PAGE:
An insulated garage will stay cooler in the summer and warmer in the winter. The first step is to be sure the attic is well ventilated. Check to see how many attic and roof vents you have. A good rule of thumb is a total of 1 sq. ft. (144 sq. in.) of vent opening per 300 sq. ft. of attic divided between the soffit and roof vents. For a typical 20 x 22-ft. garage, you’d need about six 4-in. x 12-in. soffit vents and two standard square roof vents. Make sure your ventilation is effective by installing vent chutes between the trusses. Vent chutes have a channel that prevents blown insulation from blocking the airflow from the soffit vents to the attic space. Plug the area under the vent with wood blocking or plastic and a chunk of fiberglass insulation to prevent wind from blowing up through the insulation or insulation from filling the soffit.
Leaky doors and windows let in uncomfortable drafts and increase heating and cooling costs. Check your garage service door to be sure it has good weather stripping and a threshold that seals tightly to the bottom of the door. In most cases, if your service door is missing a threshold and weather stripping, it’s more efficient to replace the door with a new, weather-tight version. You can buy an inexpensive prehung metal exterior door at home centers and lumberyards.

Know your priorities. Will your garage be purely functional? If so, durable surfaces and systems trump expensive trappings. Make a list of what you’ll need, from storage to appliances to furnishings, and then rank every item in order of importance. That way, if you have to cut things as you get farther into the process, it will be easier to make choices.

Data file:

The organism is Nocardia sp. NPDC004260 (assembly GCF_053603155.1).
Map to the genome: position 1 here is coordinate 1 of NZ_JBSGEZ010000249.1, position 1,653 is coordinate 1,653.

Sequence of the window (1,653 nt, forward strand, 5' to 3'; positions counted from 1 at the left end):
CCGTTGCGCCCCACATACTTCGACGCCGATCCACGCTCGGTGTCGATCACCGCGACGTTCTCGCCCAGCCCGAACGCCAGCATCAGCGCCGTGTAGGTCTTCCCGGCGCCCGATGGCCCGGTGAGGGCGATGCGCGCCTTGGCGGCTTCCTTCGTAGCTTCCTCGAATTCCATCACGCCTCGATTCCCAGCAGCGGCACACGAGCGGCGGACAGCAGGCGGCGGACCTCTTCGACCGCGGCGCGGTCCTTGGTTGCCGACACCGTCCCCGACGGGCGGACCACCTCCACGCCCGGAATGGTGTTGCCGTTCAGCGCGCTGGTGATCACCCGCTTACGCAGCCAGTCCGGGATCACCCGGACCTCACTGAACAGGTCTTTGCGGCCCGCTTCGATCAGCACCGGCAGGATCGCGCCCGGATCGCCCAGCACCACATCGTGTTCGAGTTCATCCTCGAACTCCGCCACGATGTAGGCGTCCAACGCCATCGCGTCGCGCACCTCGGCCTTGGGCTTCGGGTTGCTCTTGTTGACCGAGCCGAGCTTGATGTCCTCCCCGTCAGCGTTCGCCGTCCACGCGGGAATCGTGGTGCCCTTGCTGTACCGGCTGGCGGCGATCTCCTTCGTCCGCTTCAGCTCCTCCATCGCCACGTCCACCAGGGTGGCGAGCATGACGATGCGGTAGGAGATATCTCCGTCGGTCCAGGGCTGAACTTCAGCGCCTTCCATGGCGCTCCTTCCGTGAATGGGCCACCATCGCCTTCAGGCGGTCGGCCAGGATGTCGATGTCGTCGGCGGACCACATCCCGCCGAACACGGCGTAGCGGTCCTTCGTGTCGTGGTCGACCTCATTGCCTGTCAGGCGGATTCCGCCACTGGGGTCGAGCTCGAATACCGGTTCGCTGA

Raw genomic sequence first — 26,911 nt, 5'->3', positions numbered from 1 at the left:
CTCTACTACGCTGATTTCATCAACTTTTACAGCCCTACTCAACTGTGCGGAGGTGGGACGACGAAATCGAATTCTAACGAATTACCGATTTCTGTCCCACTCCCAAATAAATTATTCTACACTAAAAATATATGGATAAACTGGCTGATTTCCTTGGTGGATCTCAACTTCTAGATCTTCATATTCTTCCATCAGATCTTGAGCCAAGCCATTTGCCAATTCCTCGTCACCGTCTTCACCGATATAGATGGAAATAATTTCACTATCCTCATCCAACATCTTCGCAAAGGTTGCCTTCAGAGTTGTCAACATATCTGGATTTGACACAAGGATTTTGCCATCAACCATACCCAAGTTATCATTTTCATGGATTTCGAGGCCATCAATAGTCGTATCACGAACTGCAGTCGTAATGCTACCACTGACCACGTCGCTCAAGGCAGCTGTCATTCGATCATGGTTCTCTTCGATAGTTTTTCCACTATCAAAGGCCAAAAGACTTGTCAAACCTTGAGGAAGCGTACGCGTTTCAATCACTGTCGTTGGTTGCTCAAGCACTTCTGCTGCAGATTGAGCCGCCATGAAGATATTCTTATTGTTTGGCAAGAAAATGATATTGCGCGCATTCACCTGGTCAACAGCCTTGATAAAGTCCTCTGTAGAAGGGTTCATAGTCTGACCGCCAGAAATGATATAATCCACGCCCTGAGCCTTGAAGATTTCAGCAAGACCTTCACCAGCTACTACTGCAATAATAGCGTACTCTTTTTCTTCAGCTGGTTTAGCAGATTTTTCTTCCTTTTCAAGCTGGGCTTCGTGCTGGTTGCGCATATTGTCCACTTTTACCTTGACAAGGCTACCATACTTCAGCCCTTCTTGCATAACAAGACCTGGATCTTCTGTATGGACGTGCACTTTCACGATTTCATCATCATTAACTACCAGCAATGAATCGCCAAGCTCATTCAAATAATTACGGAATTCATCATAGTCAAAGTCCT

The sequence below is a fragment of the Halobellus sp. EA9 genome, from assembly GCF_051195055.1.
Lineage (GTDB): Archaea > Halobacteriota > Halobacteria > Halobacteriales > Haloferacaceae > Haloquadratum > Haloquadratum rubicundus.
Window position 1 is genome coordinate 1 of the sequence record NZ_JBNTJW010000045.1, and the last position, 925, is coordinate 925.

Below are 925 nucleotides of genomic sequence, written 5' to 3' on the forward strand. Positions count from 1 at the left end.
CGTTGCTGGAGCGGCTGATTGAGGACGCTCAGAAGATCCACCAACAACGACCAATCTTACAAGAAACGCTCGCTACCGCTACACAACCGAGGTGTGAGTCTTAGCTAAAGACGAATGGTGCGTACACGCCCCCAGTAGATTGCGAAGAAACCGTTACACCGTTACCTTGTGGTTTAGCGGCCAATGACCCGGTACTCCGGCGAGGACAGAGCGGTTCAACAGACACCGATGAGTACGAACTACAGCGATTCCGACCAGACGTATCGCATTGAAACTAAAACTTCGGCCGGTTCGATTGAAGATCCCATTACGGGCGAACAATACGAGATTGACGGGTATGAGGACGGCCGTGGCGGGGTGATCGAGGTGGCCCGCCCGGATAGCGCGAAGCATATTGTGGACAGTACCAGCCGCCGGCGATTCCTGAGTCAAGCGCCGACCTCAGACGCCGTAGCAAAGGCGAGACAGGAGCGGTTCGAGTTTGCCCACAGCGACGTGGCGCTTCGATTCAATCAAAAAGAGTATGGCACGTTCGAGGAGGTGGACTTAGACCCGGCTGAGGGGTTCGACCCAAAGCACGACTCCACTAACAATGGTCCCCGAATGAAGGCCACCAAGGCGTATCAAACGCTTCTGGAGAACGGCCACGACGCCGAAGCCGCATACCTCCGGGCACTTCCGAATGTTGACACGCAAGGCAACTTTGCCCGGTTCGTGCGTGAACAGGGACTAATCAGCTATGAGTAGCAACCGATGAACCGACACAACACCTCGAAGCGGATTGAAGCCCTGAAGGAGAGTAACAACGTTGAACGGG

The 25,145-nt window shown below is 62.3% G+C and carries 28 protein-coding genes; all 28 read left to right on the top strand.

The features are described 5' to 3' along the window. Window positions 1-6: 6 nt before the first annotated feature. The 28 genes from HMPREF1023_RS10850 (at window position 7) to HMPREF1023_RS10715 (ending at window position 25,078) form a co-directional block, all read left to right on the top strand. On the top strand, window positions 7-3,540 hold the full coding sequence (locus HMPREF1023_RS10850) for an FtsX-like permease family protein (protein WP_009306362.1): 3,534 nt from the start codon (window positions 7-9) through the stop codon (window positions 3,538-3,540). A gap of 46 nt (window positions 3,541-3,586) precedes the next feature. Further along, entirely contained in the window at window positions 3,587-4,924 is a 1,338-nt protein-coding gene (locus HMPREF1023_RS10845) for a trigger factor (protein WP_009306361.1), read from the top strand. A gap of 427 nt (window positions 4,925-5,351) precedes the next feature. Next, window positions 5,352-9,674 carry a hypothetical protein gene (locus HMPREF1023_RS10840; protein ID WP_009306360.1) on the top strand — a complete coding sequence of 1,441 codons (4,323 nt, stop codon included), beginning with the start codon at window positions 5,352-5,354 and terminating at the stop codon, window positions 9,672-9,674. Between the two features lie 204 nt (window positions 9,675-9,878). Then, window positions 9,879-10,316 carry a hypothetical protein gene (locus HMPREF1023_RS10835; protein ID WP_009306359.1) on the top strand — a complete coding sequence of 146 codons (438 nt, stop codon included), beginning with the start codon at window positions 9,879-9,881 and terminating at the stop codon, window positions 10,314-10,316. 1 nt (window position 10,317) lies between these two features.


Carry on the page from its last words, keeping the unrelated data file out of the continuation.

Heating & AC ($1000-$5000): Adding central heat and air into your garage can either be simple or difficult. If you have a robust heating and air conditioning system in place it is as simple as expanding your existing ducting. If the additional square footage is more than your system can handle you will need to add in a new unit. Luckily, a small garage usually is able to be fit into your existing system.
For those searching for more room when you decide to remodel two spaces come quickly to mind. These are your garage and your attic. Both have benefits and drawbacks as far as conversion to a bedroom or usable space goes. It is a bit more easily converted than your attic and can result in a beautiful living space. Before you begin work you should know the real garage remodeling costs involved. Converting your garage to a bedroom requires certain elements that are not necessary for a family room. When converting your garage to a bedroom you will need to have a window that serves as a secondary escape route, and a closet. There are additional requirements by code, but these are the main ones to consider.
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